Founded in 2012, Larky is a mobile app that notifies its users of any discounts and special deals that are in proximity to their current location. Specifically, each user composes a list of organizations and businesses from which they are interested in receiving local discounts and benefits. Larky then notifies users when any of the organizations and businesses contained on their list are distributing perks near their current location.

This report provides a heuristic evaluation of Larky’s mobile application. The report includes a brief overview of Larky, the evaluation approach used, an outline of the target users and their motivations, a detailed analysis of the issues that were discovered during the evaluation, and proposed solutions to those issues.

This evaluation differs from others in that it has been conducted by only one individual. As usability guru Jakob Nielsen states, different people find different usability issues and thus having multiple evaluators improves the effectiveness of this method. Therefore being the sole evaluator, the number of issues presented in this evaluation are by no means complete. Additional evaluations, each conducted by a different individual, will be necessary in order to compose a more thorough list of usability issues in Larky’s mobile application. Additionally, please keep in mind that this evaluation was completed on Feb 24, 2018 and thus may no longer completely reflect the current state of Larky's mobile application.

Methodology

For the heuristic evaluation I developed a persona, Jason Coupland, and then created a scenario in which Jason performed the following tasks on Larky’s mobile application.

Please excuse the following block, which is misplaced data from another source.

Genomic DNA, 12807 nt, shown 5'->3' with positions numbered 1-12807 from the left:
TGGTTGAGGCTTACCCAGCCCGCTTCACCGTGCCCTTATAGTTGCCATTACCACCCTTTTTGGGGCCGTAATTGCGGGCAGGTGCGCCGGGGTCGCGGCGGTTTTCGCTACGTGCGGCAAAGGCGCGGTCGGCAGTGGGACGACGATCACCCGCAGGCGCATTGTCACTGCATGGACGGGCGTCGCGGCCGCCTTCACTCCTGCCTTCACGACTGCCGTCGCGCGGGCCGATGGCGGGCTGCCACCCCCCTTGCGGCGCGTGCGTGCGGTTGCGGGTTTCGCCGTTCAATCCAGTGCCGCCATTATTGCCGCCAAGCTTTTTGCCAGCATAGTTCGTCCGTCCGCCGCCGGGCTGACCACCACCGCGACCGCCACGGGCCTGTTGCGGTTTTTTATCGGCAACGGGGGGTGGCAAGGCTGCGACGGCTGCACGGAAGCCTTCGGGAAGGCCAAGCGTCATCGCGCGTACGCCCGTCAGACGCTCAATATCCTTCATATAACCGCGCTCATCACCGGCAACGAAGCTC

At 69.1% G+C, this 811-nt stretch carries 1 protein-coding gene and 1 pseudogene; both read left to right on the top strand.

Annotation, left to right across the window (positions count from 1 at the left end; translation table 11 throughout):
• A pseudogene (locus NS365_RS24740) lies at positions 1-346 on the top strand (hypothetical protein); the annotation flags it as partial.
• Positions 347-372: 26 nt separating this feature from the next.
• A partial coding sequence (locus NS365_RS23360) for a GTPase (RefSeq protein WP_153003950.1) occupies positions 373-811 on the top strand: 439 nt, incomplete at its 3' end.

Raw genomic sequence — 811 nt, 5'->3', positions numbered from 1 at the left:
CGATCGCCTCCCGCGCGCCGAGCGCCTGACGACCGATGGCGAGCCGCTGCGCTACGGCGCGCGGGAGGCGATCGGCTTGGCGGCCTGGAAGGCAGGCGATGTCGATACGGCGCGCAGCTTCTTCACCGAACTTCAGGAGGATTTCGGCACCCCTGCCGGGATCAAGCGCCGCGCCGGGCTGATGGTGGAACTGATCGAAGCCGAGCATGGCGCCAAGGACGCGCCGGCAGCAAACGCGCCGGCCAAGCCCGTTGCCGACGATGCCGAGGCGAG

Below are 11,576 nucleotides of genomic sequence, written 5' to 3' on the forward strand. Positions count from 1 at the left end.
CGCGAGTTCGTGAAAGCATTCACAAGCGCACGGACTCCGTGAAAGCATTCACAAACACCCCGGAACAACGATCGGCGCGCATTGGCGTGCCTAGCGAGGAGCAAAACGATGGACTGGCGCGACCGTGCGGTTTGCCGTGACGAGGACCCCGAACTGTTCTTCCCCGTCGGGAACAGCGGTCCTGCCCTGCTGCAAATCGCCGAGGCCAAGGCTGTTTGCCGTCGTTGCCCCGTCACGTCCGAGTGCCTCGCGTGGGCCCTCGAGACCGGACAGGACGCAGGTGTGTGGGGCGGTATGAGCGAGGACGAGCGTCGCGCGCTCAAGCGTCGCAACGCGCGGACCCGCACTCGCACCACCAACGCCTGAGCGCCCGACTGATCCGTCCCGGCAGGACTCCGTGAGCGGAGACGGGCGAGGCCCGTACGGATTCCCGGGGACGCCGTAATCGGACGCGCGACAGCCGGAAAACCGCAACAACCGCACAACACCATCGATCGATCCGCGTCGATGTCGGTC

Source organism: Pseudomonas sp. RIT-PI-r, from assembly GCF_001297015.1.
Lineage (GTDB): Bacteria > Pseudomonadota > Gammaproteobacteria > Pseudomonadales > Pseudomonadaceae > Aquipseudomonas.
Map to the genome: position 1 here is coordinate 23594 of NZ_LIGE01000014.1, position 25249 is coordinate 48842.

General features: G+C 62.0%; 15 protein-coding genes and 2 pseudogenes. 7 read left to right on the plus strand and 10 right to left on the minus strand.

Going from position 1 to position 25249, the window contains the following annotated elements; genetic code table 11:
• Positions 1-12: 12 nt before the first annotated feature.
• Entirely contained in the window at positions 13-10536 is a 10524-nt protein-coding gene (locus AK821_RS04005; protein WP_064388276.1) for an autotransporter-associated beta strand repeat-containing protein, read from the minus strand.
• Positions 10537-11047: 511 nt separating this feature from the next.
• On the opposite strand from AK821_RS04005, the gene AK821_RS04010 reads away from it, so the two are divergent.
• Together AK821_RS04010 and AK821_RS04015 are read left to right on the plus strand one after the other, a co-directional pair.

Jason is a user whose motivations for using Larky would be shared by many other users of the service. He is in his mid-twenties, and now that he has begun to completely support himself financially he is looking for ways to lower his expenses; he knows that his favorite organizations, frequented businesses, and current memberships often provide special deals and opportunities to save money; unfortunately, he often is unaware of these perks. Therefore Jason hopes that Larky’s mobile application will assist him in discovering the perks around him and provide him with the necessary information to claim them. He wants to save money and do so in a quick and efficient manner.

For each heuristic I had Jason step through each of these tasks and used my findings to determine how well that heuristic was supported by Larky’s interface. I evaluated Larky using Nielsen’s 10 heuristics for User Interface Design.

Nielsen's 10 Heuristics

Initially developed in 1990 by Jakob Nielsen and Rolf Molich, later refined by Nielsen in 1994, these heuristics are well-respected and trusted by the design community. The set of heuristics are listed below, each with an explanation.